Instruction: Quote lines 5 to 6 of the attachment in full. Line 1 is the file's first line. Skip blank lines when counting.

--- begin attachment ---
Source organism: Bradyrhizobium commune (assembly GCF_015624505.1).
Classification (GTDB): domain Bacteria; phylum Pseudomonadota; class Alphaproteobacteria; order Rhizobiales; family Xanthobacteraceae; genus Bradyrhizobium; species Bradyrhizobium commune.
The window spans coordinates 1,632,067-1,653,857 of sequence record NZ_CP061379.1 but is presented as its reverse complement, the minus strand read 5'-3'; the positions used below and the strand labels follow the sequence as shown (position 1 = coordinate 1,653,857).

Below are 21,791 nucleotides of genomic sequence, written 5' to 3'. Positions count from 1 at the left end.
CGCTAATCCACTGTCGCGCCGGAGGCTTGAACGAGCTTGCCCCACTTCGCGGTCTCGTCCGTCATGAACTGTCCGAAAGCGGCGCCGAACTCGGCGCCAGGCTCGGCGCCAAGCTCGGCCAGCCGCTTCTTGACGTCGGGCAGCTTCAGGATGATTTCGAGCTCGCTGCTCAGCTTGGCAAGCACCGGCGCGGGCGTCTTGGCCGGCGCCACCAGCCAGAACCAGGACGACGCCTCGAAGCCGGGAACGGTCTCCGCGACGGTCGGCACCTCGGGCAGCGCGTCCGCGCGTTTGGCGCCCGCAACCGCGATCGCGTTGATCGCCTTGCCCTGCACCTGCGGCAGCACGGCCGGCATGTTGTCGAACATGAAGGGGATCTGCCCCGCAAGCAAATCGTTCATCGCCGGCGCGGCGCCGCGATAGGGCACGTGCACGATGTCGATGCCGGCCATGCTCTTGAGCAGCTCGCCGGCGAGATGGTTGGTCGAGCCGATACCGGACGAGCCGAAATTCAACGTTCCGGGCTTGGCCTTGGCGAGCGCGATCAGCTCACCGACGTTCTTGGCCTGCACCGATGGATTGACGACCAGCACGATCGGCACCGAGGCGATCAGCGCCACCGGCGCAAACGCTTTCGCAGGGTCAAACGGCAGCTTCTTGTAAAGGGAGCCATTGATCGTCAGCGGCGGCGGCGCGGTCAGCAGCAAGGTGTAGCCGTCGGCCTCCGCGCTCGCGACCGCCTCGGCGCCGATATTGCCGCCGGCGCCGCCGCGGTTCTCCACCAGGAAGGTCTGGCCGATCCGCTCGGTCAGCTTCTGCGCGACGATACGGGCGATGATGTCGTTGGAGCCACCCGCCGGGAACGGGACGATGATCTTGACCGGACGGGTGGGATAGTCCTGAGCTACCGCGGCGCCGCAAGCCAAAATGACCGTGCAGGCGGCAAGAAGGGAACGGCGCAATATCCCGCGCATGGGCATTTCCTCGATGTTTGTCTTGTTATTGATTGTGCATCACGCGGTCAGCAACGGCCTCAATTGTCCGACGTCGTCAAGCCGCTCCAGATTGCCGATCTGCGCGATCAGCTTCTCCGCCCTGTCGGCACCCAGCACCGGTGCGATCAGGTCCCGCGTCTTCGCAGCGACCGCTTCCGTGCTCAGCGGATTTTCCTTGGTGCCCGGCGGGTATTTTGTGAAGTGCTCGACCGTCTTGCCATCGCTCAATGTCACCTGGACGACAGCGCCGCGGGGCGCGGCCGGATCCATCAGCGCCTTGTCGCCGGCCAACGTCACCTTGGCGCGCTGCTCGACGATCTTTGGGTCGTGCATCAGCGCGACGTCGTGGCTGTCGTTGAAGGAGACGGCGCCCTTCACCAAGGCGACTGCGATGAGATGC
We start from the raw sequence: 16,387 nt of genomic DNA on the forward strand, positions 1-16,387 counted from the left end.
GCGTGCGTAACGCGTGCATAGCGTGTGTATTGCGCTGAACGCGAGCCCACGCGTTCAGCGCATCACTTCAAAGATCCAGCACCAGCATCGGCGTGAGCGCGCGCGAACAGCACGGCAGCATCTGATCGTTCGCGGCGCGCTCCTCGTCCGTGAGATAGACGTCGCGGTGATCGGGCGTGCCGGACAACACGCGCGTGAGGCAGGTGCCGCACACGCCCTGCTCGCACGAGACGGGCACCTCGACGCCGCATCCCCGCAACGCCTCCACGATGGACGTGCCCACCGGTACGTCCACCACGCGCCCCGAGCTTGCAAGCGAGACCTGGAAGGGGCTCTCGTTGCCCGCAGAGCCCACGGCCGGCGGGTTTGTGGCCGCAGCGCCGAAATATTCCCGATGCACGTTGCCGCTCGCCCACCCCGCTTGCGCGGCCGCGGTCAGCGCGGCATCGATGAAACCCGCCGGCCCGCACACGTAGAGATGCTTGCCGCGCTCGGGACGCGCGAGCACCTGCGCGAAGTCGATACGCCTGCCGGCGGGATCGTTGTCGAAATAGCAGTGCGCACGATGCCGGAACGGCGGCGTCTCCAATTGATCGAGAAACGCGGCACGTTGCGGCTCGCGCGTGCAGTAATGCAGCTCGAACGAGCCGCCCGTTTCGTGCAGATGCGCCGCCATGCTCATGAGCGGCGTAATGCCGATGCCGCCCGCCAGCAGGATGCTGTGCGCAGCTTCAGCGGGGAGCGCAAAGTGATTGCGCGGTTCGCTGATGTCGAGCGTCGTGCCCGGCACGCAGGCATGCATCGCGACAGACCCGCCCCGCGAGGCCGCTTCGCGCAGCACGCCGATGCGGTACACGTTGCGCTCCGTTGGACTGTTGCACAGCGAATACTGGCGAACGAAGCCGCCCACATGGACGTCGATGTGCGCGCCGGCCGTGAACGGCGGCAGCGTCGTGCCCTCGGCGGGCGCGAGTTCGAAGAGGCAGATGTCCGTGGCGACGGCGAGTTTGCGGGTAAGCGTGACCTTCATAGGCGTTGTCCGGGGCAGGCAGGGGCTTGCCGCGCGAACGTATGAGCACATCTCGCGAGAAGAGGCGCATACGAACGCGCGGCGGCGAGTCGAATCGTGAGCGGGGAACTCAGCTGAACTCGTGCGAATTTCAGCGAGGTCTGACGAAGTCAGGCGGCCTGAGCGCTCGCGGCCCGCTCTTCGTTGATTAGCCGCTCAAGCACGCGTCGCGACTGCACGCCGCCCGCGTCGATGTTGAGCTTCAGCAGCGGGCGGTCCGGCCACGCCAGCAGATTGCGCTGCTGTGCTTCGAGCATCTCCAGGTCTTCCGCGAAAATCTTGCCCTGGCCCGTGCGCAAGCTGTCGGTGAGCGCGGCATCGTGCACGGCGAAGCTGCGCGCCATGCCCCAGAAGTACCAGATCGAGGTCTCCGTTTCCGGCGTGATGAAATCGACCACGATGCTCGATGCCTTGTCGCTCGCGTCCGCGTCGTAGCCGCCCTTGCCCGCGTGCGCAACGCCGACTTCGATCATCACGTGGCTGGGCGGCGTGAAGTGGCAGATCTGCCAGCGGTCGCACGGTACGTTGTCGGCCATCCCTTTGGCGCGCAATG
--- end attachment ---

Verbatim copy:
CGCTAATCCACTGTCGCGCCGGAGGCTTGAACGAGCTTGCCCCACTTCGCGGTCTCGTCCGTCATGAACTGTCCGAAAGCGGCGCCGAACTCGGCGCCAGGCTCGGCGCCAAGCTCGGCCAGCCGCTTCTTGACGTCGGGCAGCTTCAGGATGATTTCGAGCTCGCTGCTCAGCTTGGCAAGCACCGGCGCGGGCGTCTTGGCCGGCGCCACCAGCCAGAACCAGGACGACGCCTCGAAGCCGGGAACGGTCTCCGCGACGGTCGGCACCTCGGGCAGCGCGTCCGCGCGTTTGGCGCCCGCAACCGCGATCGCGTTGATCGCCTTGCCCTGCACCTGCGGCAGCACGGCCGGCATGTTGTCGAACATGAAGGGGATCTGCCCCGCAAGCAAATCGTTCATCGCCGGCGCGGCGCCGCGATAGGGCACGTGCACGATGTCGATGCCGGCCATGCTCTTGAGCAGCTCGCCGGCGAGATGGTTGGTCGAGCCGATACCGGACGAGCCGAAATTCAACGTTCCGGGCTTGGCCTTGGCGAGCGCGATCAGCTCACCGACGTTCTTGGCCTGCACCGATGGATTGACGACCAGCACGATCGGCACCGAGGCGATCAGCGCCACCGGCGCAAACGCTTTCGCAGGGTCAAACGGCAGCTTCTTGTAAAGGGAGCCATTGATCGTCAGCGGCGGCGGCGCGGTCAGCAGCAAGGTGTAGCCGTCGGCCTCCGCGCTCGCGACCGCCTCGGCGCCGATATTGCCGCCGGCGCCGCCGCGGTTCTCCACCAGGAAGGTCTGGCCGATCCGCTCGGTCAGCTTCTGCGCGACGATACGGGCGATGATGTCGTTGGAGCCACCCGCCGGGAACGGGACGATGATCTTGACCGGACGGGTGGGATAGTCCTGAGCTACCGCGGCGCCGCAAGCCAAAATGACCGTGCAGGCGGCAAGAAGGGAACGGCGCAATATCCCGCGCATGGGCATTTCCTCGATGTTTGTCTTGTTATTGATTGTGCATCACGCGGTCAGCAACGGCCTCAATTGTCCGACGTCGTCAAGCCGCTCCAGATTGCCGATCTGCGCGATCAGCTTCTCCGCCCTGTCGGCACCCAGCACCGGTGCGATCAGGTCCCGCGTCTTCGCAGCGACCGCTTCCGTGCTCAGCGGATTTTCCTTGGTGCCCGGCGGGTATTTTGTGAAGTGCTCGACCGTCTTGCCATCGCTCAATGTCACCTGGACGACAGCGCCGCGGGGCGCGGCCGGATCCATCAGCGCCTTGTCGCCGGCCAACGTCACCTTGGCGCGCTGCTCGACGATCTTTGGGTCGTGCATCAGCGCGACGTCGTGGCTGTCGTTGAAGGAGACGGCGCCCTTCACCAAGGCGACTGCGATGAGATGC
We start from the raw sequence: 16,387 nt of genomic DNA on the forward strand, positions 1-16,387 counted from the left end.